What words pop in your mind when you hear the word “school”? Pen? Pencil? Paper? iPad? The first three are everywhere, but the fourth… not so much. Yet, this last word does shed light on the occurring revolution in today’s classroom where everything seems to be going digital. Already prevalent in the social world, technology is now invading classrooms, replacing the old pen and paper approach in teaching. By 2009, following Apple’s release of the first Personal Digital Assistants in 1993, 97 percent of classrooms had one or more computers, and 93 percent of them had Internet access. (1) It’s normal for college students to take their laptops everywhere, but not as much for first graders to each have their own iPads. With this radical realization, there are proponents on both ends of the debate about the impact of technology in the educational environment, questioning whether digital devices should replace the old pen and paper. Is the pen mightier than the keyboard?
According to the survey of the Students Enrichment Services, an Irish study skills company, there were contradicting answers as over half of them replied that iPads/tablets interfere with their studies, while 73 percent of them using tablets prefer studying from a physical textbook. (2) Despite such preferences, the usage of technology in the classroom continues to increase as many are transitioning from taking notes by hand to typing on a keyboard. In a study done by US educational psychologists Pam Mueller and David Oppenheimer, it showed that pen and paper students scored better on conceptual understanding of the material compared to those who took notes on their tablets. “We found students who took notes on laptops performed worse on conceptual questions than students who took notes longhand. We show that whereas taking more notes can be beneficial, laptop note takers’ tendency to transcribe lectures verbatim rather than processing information and re framing it in their own words is detrimental to learning.” (3) But why?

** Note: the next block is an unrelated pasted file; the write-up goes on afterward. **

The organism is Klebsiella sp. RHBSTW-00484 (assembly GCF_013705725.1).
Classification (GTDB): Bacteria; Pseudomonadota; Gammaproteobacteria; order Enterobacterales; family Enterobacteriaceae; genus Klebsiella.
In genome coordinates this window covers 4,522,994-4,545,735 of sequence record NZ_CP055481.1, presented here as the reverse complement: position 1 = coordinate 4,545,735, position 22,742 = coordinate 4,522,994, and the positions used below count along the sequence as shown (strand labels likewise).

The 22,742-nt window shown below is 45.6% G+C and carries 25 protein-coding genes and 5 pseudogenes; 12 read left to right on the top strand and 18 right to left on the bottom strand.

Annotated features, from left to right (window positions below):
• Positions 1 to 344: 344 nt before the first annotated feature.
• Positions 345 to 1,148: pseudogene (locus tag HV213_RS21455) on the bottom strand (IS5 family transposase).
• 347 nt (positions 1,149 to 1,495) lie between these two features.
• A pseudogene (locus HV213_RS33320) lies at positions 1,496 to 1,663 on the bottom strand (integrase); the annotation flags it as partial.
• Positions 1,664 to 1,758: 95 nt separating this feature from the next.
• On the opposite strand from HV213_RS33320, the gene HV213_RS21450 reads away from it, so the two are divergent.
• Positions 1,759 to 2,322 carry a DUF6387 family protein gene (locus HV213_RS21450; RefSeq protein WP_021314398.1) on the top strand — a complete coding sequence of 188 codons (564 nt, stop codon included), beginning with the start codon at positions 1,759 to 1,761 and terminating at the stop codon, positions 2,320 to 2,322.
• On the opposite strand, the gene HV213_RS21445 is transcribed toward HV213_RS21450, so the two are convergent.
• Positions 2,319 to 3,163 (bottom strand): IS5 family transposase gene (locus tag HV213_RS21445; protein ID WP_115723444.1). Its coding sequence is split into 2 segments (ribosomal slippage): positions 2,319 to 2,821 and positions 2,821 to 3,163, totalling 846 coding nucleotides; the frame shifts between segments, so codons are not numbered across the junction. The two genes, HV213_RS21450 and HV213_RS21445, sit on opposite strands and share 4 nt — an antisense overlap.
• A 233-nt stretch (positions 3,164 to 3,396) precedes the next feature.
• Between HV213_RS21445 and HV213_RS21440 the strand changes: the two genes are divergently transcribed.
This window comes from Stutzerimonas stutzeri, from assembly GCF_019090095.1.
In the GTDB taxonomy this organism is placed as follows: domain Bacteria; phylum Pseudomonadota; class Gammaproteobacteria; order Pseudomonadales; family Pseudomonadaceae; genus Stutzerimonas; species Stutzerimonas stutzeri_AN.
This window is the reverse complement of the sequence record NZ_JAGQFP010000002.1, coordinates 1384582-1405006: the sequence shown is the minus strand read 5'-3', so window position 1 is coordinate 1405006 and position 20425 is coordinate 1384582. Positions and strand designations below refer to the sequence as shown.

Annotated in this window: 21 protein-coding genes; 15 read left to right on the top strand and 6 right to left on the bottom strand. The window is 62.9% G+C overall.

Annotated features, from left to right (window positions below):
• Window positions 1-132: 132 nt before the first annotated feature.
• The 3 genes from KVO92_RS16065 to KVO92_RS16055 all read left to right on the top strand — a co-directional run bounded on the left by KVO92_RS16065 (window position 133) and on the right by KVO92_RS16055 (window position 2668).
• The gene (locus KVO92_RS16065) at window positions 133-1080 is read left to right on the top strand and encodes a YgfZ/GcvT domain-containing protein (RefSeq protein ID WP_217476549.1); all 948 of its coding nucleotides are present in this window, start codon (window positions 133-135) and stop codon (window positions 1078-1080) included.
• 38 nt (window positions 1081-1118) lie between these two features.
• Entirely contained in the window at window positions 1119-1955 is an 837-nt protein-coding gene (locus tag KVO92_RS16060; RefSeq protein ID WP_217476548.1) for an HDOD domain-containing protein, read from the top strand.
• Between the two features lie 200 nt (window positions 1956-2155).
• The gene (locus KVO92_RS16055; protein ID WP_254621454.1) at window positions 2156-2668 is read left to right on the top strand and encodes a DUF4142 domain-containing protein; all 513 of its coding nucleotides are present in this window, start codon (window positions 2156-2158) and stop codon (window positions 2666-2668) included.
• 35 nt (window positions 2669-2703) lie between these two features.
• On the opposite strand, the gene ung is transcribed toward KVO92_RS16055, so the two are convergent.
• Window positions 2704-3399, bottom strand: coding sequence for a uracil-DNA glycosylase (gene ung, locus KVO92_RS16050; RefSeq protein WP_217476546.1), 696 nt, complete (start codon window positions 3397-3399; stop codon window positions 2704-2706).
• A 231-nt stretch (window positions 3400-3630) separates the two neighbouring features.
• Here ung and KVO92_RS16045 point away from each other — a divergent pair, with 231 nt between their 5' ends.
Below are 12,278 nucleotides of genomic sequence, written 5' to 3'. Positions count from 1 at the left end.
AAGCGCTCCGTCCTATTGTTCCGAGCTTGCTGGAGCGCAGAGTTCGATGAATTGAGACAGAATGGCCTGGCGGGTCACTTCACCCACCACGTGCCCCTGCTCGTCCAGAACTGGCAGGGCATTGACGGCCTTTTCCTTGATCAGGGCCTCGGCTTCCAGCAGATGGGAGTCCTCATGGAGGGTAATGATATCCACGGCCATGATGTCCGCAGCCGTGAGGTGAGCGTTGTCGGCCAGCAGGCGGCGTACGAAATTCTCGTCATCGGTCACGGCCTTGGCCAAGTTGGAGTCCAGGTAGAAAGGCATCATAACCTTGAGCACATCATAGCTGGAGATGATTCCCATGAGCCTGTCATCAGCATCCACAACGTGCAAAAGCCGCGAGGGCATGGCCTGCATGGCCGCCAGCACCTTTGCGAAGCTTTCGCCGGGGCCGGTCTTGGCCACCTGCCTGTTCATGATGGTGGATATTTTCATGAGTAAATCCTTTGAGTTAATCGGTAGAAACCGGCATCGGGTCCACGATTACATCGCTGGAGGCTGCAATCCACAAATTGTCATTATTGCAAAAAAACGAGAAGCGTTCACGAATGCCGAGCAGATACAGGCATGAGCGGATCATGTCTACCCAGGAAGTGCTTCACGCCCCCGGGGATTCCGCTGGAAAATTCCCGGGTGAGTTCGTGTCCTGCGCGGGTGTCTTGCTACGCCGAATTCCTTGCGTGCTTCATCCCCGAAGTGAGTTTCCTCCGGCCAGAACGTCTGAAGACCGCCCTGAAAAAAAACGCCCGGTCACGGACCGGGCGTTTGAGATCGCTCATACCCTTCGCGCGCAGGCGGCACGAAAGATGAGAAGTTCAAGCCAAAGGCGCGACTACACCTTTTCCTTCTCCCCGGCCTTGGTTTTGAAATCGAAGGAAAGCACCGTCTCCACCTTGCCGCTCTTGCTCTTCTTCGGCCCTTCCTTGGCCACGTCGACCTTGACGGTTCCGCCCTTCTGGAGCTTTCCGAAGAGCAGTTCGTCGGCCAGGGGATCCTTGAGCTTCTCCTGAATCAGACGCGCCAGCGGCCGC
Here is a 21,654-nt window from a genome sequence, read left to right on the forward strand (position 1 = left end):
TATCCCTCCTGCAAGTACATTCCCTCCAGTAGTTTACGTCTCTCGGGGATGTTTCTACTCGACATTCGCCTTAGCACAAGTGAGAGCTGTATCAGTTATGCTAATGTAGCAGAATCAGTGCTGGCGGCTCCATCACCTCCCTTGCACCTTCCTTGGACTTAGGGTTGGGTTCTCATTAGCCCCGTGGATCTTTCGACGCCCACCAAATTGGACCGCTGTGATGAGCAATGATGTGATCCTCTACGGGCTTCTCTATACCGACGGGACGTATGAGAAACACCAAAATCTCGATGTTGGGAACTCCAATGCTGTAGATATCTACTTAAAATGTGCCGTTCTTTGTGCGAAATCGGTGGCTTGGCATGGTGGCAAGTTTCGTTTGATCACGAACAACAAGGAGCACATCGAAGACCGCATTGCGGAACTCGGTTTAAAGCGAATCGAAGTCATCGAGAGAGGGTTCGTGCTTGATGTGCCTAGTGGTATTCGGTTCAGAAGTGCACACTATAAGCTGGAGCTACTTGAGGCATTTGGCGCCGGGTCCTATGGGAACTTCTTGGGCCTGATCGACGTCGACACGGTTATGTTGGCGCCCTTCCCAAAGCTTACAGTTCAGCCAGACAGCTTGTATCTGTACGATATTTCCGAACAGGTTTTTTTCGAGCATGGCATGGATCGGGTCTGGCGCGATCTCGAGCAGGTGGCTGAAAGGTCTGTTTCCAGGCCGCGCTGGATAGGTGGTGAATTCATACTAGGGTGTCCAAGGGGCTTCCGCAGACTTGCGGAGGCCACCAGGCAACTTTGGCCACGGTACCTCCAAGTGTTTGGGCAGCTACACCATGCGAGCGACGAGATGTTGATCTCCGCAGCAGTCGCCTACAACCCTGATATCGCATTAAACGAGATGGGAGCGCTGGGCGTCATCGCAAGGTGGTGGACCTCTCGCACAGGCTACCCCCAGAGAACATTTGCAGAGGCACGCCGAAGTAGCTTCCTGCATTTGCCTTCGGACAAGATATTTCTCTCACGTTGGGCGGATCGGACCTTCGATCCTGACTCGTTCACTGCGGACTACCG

It all goes back to your simple human brain. More specifically, factors relating the method of note taking are most prevalent when dealing with memorization. A study, that was contributed by hundreds of students from Princeton University and University of California in Los Angeles, discovered that note taking on laptops leads to a reduction in the retainment of information; this was further qualified by the 2014 study by Pam Mueller and Daniel Oppenheimer that demonstrated that handwritten notes provide a way for better understanding. (4) This is due to the varying time span of each method of note-taking where people typing their notes have the tendency to type down as much as they can, focusing on copying the professor’s exact words. On the other hand, students who do longhand notes are more limited since they can only write so much in such little time, leading to the need for selection and precision and benefiting them as they have to process the given information to simpler words. To elaborate, Mueller and Oppenheimer characterized note-taking into two categories: generative and non-generative. Generative implies summaries and paraphrases, whereas non-generative involves verbatim words. Following the process of testing how well students remembered information from TED talks, they uncovered that laptop users could answer memorization questions efficiently, but failed to respond correctly to “conceptual-application” questions due to the fact that they felt the need to copy word for word. Mueller says, “Even when we told people they shouldn’t be taking these verbatim notes, they were not able to overcome that instinct.” (5)
Despite these observations, it is doubtful that the advancement of technology in education will be reversed or even slowed down. Surely, taking notes by hand is definitely a pain, especially if the professor is rapping biology terminology, but it might be worth it in the long run. So, the next time you’re in a lecture, try pulling out that mighty pen of yours.
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